Offline funbags

  • Contributor
  • Posts: 37
  • Country: us
Re: MSL parts storage and care for the hobbyist/small business
« Reply #15 on: July 16, 2018, 02:14:11 pm »
Quick update: I've now made 3 panels with zero dead LEDs. Baking seemed to do the trick, but I'm also going to look into Leaded solder (mentioned below) and also try the clones (still in the mail)

Didn't mean to be aggressive, sorry. I don't think you are ignoring my advice, just want to be as clear and straightforward about it as possible. Personally, I have just went through a wasted half year of development time and competitive edge while playing "let's use this faulty part for now" - "but it doesn't work at all!" - "let's still use it, we have to!" games, which finally resulted in them giving up and letting me start doing my job, but it could have happened so much sooner.

Thanks Siwastaja. That's totally understandable. And I appreciate the input. I would be frustrated too. I'm glad they at least eventually made the right decision. Funny story, but in the animation industry we have the opposite problem. Where our leads/sups keep changing their minds so often, we run out of bid days to complete the artwork. Sometimes we wish, even if it was the wrong direction, they'd just stick to it. haha. Cheers,

What do people here use for MSL part baking when they do their own assembly?

Do you have an actual dry cabinet that also does humidity extraction, like you see in assembly houses?
Or do you just whack your stuff into a toaster oven? (or something in between?)

Hey julianhigginson,
I used a 2 pronged approach that seemed to work really well. I used a Black and Decker  toaster oven with a Whizoo Controleo kit, and I baked the reel of LEDs at 75C for 40 hours. And I also bought a large desiccant bag from Amazon (it's for gun safes), and a Ziplock airtight tupperware container. And I threw in some MSL cards as an indicator. So far, the fail rate has been moved below 1%.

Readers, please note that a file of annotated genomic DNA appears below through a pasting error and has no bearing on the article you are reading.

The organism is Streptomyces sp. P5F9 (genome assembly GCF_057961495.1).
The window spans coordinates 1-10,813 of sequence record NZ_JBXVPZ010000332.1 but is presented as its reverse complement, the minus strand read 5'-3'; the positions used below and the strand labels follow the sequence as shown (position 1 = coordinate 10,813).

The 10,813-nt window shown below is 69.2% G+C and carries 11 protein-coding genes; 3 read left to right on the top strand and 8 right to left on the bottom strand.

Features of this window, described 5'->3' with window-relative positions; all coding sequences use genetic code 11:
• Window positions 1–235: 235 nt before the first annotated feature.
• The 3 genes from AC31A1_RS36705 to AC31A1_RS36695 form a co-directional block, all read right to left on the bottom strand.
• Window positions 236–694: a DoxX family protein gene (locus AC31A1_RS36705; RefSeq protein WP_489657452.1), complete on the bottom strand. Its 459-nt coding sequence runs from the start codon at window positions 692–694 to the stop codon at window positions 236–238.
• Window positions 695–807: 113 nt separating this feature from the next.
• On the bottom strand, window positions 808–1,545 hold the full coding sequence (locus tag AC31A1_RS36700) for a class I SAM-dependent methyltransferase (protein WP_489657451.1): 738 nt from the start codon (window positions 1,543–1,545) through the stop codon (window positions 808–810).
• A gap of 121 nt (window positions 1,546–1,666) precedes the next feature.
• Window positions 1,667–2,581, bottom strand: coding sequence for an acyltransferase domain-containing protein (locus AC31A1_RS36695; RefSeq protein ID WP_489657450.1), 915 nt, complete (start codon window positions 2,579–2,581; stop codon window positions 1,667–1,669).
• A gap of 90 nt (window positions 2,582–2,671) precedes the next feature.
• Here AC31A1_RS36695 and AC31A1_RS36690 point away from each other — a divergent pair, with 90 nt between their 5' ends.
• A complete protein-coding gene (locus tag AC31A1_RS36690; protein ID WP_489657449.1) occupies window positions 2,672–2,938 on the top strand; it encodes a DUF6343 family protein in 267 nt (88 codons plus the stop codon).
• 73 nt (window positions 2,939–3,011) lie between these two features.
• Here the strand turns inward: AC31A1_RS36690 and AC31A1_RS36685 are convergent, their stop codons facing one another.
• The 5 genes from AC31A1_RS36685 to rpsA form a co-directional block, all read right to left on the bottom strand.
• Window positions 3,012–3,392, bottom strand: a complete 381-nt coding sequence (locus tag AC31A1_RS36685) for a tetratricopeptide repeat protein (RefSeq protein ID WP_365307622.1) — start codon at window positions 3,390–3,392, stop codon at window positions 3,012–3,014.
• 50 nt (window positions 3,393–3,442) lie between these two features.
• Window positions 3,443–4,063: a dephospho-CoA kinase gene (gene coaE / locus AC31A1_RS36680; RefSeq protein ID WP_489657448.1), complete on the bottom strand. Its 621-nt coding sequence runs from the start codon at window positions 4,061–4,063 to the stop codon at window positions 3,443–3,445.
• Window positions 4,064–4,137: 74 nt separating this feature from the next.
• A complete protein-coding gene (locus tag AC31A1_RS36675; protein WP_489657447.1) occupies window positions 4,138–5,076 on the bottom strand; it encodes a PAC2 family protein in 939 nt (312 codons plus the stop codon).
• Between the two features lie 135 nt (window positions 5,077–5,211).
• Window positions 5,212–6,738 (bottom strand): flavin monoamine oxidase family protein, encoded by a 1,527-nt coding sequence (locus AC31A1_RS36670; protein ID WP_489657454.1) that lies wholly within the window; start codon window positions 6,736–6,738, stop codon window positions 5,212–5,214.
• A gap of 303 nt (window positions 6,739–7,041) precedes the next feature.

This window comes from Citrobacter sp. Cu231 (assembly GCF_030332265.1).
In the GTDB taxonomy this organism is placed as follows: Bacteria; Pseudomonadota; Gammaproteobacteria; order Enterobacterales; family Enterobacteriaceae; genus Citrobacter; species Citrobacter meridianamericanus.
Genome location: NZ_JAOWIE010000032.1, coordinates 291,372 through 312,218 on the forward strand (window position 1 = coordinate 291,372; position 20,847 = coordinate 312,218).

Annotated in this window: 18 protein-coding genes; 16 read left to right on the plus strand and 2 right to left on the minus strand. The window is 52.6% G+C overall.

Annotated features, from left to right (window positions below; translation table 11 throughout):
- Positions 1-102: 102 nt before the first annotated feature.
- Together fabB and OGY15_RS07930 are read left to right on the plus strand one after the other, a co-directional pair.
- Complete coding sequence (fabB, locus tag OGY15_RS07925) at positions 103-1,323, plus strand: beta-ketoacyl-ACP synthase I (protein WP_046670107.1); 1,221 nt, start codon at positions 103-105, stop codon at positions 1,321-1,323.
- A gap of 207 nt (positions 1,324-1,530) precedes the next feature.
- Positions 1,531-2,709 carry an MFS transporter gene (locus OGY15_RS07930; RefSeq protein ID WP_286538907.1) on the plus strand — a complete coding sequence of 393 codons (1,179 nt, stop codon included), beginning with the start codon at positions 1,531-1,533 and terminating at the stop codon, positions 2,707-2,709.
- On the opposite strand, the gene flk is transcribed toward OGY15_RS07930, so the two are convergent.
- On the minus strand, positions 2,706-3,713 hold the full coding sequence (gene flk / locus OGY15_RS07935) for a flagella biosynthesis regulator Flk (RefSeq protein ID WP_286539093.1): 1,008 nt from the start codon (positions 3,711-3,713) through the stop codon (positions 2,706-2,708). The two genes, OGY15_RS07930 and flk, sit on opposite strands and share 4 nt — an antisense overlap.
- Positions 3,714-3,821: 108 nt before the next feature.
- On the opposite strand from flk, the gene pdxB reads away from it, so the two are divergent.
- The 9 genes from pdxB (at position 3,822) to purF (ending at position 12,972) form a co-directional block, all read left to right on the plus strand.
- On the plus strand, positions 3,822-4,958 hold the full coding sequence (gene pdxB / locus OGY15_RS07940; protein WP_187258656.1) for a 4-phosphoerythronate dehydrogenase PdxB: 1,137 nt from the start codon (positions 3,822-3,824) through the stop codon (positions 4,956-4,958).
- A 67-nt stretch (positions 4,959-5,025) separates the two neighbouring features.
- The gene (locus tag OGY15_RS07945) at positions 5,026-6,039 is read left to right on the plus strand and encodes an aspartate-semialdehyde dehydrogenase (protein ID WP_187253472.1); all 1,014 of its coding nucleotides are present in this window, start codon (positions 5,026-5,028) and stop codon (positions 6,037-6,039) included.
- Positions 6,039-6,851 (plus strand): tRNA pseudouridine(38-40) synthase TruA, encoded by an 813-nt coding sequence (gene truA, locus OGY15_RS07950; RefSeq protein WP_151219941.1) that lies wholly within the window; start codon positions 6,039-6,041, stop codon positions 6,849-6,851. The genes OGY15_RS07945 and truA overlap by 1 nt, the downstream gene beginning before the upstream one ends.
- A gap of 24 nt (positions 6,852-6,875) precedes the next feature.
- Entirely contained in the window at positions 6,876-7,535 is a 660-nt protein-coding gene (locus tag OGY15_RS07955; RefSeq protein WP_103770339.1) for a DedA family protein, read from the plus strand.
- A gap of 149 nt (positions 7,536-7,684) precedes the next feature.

I'll populate some panels and take extra ESD precautions and let you all know how I fared. I wont change my paste (SAC305) or reflow profile. I want to see if a ridiculously long pre-bake changes anything. Even halving my current fail rate of 15% would be plus.
I would recommend also trying with leaded solder and lower temperature; I recall seeing a comment somewhere that crap LEDs tend to use bonding compounds that are only rated to 220*C which is too low for SAC305 reflow profiles. Personally I don't ever do lead-free because reliability is important to me.


Thanks xaxaxa,
I've been super reluctant to use leaded solder paste (pregnant wife and a 3 yo), but I might have to if I want perfect LEDs. How do you minimize contamination of your work area? I noticed that my gloves do get a little paste on them inevitably. I live in an apartment, so my work area is in my living space unfortunately. Or maybe it might be worth my while to have them assembled by someone else?


Thanks All.
« Last Edit: July 16, 2018, 02:15:45 pm by funbags »
 
The following users thanked this post: julianhigginson

Offline mikeselectricstuff

  • Super Contributor
  • ***
  • Posts: 12867
  • Country: gb
    • Mike's Electric Stuff
Re: MSL parts storage and care for the hobbyist/small business
« Reply #16 on: July 16, 2018, 09:28:45 pm »
Metallic lead is notoriously unreactive - the fumes from leadfree fluxes are much worse.

I really wish that reputable companies like TI & Osram would team up to make a decent quality LED with internal control. Even if several times the cost of WS2812s, it would still be cheaper than the current solution I have to use on any permanent installation of seperate LEDs and drivers.

Youtube channel:Taking wierd stuff apart. Very apart.
Mike's Electric Stuff: High voltage, vintage electronics etc.
Day Job: Mostly LEDs
 

Offline funbags

  • Contributor
  • Posts: 37
  • Country: us
Re: MSL parts storage and care for the hobbyist/small business
« Reply #17 on: July 17, 2018, 01:56:52 pm »
Thanks mikeselectricstuff! I'll do some more research and see what I come up with. I'm just overly cautious right now, with the baby and all.